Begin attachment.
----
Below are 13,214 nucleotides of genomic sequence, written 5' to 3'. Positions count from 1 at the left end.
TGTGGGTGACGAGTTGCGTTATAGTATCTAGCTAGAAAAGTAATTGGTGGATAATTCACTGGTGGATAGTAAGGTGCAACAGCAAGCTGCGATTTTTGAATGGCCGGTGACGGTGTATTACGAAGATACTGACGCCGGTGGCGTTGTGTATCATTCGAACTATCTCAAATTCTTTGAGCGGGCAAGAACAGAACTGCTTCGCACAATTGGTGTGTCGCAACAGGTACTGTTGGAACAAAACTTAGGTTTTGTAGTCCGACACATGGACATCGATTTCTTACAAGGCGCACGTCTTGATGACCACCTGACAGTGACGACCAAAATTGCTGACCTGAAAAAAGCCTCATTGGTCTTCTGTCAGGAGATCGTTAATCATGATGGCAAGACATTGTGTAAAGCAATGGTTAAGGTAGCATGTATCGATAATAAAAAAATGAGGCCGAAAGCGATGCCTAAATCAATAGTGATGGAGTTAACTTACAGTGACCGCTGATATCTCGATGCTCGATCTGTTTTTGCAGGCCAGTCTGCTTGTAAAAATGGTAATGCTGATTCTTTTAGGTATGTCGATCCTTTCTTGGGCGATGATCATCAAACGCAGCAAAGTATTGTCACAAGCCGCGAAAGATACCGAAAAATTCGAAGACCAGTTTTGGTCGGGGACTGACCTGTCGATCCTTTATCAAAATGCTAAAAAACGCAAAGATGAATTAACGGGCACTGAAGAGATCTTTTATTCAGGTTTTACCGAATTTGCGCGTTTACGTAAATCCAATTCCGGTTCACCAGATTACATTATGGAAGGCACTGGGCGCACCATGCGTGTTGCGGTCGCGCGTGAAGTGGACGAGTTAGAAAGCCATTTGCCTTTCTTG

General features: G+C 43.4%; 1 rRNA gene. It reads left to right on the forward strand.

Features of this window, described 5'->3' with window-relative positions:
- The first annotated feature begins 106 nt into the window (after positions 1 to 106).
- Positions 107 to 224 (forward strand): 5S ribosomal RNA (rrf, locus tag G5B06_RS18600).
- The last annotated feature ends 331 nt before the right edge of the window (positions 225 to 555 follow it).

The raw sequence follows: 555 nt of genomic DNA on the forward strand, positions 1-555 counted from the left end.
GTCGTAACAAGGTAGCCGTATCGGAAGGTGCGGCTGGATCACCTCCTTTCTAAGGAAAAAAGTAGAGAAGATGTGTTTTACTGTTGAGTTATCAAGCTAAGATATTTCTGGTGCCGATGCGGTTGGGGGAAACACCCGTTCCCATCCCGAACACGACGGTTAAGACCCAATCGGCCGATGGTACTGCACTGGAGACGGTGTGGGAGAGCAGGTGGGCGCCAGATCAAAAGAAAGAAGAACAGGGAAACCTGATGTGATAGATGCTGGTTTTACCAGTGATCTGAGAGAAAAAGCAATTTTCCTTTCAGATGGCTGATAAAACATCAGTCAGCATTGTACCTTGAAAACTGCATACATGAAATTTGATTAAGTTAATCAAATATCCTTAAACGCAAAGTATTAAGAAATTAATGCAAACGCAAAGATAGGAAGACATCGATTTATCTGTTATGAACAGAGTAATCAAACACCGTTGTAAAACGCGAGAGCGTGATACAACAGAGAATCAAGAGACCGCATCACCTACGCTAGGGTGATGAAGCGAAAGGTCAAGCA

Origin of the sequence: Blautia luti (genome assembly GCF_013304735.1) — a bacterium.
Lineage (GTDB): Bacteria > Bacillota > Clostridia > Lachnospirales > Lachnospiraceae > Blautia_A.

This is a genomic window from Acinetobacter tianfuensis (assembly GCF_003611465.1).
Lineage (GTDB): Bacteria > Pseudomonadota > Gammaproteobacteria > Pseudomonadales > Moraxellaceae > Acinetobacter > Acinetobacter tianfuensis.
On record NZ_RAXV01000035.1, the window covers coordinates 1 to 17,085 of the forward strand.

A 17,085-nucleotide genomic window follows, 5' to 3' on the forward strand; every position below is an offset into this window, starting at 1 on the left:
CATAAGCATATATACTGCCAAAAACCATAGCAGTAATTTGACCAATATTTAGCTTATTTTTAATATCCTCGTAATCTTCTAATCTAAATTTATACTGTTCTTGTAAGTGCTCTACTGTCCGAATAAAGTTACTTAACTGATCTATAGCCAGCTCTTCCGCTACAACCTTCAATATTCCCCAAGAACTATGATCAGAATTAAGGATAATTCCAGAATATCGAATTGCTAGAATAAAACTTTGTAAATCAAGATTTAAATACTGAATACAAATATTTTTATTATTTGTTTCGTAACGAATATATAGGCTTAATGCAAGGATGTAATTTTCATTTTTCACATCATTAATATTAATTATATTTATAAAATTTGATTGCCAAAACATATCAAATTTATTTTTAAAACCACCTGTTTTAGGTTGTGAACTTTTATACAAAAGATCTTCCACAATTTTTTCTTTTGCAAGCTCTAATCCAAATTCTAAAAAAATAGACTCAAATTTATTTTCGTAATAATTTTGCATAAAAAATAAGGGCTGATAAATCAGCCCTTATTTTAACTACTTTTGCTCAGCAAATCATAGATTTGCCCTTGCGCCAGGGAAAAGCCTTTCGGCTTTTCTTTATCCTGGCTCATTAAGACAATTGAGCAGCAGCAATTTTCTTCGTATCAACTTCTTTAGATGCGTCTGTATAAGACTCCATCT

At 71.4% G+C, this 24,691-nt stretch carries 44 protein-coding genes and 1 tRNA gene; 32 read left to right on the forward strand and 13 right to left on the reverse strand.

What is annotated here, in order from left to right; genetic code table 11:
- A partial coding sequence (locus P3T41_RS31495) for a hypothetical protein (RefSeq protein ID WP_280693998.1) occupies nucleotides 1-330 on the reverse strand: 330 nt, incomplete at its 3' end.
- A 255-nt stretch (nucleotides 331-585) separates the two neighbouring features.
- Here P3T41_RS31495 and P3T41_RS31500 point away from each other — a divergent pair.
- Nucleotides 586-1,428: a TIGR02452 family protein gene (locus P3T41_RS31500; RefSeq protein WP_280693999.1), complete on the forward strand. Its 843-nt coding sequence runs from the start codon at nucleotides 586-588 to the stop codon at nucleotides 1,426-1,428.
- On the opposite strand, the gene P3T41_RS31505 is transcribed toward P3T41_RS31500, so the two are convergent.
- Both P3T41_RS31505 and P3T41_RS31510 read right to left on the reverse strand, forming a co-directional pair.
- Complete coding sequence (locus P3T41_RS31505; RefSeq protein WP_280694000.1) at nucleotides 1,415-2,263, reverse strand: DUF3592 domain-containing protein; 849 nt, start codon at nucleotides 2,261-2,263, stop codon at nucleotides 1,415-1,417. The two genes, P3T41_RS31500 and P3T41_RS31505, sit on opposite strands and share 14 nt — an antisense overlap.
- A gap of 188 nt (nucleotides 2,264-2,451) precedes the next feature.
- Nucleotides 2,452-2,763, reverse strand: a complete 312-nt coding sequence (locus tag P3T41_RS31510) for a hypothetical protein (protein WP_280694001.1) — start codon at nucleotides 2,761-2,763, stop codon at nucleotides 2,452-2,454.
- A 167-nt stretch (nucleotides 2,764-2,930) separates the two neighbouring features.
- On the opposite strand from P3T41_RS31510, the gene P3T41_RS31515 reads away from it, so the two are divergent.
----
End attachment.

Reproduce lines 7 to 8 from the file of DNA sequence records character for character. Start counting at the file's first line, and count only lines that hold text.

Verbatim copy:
- The last annotated feature ends 331 nt before the right edge of the window (positions 225 to 555 follow it).

The raw sequence follows: 555 nt of genomic DNA on the forward strand, positions 1-555 counted from the left end.